Before Birchmount could cry out or react, Lingarde’s gloved hand went over his mouth and he felt something sharp pierce right through his back and his spinal cord,


Your "his" here kind of makes things confusing. Since they're both men here, having the last mention of a name be Lingarde's makes it confusing for the following statements, since you have it from the perspective of Birchmount instead.

~ ~ ~

Okay! I really liked this short story!

You definitely have several layers of intrigue, what with some nobles being involved in this Guild and others not. Makes me wonder if the Guild also goes off to assassinate people of lower wealth -- if non-noble people can hire them, be targeted by them, etc. Very interesting!

I definitely stick by what I said earlier about the parenthetical statements. I didn't bother go through to count up how many you have, but it was a LOT and it was distracting, and in almost every case it would improve if you merely replaced your () with a pair of commas instead.

I think that's all I've got, though! Let me know if you have any questions :)

Keep writing!

~Shady 8)




MykelLinden says...


Hi Shady.
Thank you very much for your thorough and in-depth review of my story. Upon further rereading (and attempting to do so from the eyes of someone who didn't write the story), I can most definitely understand your above concerns. I'm currently busy with work, but in the next week or two, if I do indeed have the time, I will most certainly attend to these to try to make them clearer and more concise for the reader.

I am also working on a much longer story from 2nd-person perspective that puts you in the role of someone looking to join the Assassin's Guild. In that story, I am trying my best to further flesh out each of the major characters in the Guild, as well as their roles and their connections to Cipher.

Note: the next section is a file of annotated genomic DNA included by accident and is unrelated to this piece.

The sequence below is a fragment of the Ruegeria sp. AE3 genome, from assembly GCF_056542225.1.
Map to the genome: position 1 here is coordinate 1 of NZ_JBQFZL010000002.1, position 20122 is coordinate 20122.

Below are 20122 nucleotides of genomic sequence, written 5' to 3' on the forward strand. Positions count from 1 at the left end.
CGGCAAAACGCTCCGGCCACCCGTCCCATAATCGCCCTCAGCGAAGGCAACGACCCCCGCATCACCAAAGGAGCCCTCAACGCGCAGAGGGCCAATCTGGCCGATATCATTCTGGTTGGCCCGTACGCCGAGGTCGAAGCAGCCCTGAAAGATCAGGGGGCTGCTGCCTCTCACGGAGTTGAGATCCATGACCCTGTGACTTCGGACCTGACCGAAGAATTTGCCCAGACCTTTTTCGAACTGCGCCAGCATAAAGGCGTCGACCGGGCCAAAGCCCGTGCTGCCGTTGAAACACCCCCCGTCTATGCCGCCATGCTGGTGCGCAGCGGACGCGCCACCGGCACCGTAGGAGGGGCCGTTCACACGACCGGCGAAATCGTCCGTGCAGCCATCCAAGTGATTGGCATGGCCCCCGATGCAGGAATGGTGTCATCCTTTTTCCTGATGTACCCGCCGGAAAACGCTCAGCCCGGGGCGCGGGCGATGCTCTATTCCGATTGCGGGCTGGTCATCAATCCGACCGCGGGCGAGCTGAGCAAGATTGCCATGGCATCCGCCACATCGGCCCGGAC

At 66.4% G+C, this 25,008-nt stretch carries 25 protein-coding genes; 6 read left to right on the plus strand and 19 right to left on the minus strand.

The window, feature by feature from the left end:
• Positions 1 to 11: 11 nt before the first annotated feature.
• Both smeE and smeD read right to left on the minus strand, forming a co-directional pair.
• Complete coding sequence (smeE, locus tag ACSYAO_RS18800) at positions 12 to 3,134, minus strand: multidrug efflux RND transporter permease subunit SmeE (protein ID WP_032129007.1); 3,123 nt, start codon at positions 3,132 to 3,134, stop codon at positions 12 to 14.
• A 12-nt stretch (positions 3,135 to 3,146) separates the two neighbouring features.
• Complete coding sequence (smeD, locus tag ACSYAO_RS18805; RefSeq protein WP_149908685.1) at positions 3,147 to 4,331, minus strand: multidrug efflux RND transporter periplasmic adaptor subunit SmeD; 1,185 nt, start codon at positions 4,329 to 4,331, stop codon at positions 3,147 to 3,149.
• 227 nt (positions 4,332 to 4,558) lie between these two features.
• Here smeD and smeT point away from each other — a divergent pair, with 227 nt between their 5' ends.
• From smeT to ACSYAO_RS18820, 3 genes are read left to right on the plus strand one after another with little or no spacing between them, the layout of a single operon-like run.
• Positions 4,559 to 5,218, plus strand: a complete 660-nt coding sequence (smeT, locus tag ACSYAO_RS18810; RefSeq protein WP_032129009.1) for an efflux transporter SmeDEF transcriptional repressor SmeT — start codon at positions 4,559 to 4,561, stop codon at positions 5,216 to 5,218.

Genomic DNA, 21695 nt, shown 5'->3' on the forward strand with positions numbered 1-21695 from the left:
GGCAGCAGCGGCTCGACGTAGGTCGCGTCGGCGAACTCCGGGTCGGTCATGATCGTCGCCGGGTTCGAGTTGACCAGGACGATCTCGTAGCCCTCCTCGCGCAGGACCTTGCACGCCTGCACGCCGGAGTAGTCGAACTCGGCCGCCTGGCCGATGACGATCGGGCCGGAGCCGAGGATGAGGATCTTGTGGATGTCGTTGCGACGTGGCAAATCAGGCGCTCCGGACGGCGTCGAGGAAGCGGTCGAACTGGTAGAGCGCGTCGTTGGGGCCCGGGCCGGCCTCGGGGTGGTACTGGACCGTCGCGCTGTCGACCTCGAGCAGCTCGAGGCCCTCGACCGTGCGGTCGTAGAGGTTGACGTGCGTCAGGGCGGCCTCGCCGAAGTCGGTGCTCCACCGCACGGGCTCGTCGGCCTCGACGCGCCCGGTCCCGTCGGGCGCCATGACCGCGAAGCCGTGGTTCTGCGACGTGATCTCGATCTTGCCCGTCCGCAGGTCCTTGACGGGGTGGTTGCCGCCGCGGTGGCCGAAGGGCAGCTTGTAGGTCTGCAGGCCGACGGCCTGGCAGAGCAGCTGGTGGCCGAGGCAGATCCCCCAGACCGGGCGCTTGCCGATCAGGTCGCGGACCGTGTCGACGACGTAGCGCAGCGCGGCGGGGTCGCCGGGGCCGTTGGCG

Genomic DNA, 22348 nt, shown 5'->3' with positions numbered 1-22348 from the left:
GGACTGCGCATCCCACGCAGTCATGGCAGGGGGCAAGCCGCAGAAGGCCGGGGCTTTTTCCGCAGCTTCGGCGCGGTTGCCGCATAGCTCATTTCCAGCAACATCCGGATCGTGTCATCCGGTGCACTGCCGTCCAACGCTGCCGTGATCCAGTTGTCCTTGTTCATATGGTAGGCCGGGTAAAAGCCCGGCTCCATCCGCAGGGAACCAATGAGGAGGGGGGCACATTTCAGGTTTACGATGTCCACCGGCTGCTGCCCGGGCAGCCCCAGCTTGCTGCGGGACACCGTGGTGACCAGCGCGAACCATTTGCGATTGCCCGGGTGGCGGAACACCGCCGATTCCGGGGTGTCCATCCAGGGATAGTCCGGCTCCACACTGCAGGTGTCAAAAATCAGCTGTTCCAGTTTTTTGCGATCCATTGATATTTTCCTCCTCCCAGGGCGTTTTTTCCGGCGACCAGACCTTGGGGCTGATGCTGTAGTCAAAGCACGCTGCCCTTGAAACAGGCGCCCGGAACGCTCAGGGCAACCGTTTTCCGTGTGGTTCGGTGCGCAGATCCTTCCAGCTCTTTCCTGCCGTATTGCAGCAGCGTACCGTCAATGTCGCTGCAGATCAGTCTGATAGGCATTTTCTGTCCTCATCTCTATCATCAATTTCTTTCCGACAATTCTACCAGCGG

Again, thank you very much for your review. It is very much appreciated.



ShadowVyper says...


Sure thing! I'm glad it was helpful! :) Good luck with your other story!



ShadowVyper says...


Sure thing! I'm glad it was helpful! :) Good luck with your other story!



ShadowVyper says...


Sure thing! I'm glad it was helpful! :) Good luck with your other story!



MykelLinden says...


Good news, Shady! I've made edits, taking all of your suggestions into account. ^_^



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Sat Dec 29, 2018 9:25 pm
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Gnomish wrote a review...



That was great!
I liked how you revealed that Lady Dubal was in on the assassination, You also added a lot of detail about the manor and the dance, which I found built up the suspense. The relevance of the poems Cipher sang/said confused me, but maybe I just didn't pick up on it. I felt the ending was a bit un necessary and confusing, but it did tie up the story nicely.
That's all I have to say!
-Gnomish




MykelLinden says...


Thank you very much for your comment Gnomish.
I am sorry to hear that the ending was seen that way for you; ultimately, I was attempting to bring a closure for Duke Sandwich and to also show that Cipher, despite his profession, was not without compassion.



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Sun Dec 09, 2018 9:02 pm
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Horisun says...



I enjoyed it. Not much more to say. You have detail, the plot was compelling (if a little sinister) and it was interesting.




Lilemogirl says...


I loved it it was really detailed and interesting plz write more!!!



MykelLinden says...


Thank you very much! I am glad that you liked it, and yes, I am in the process (a slow process, but a process nonetheless) of writing more, as Cipher's tale spans nearly 200 years of the Middle Ages.

Why 200 years? Well, that will be revealed in the next story.




Every empire tells itself and the world that it is unlike all other empires.
— Edward Said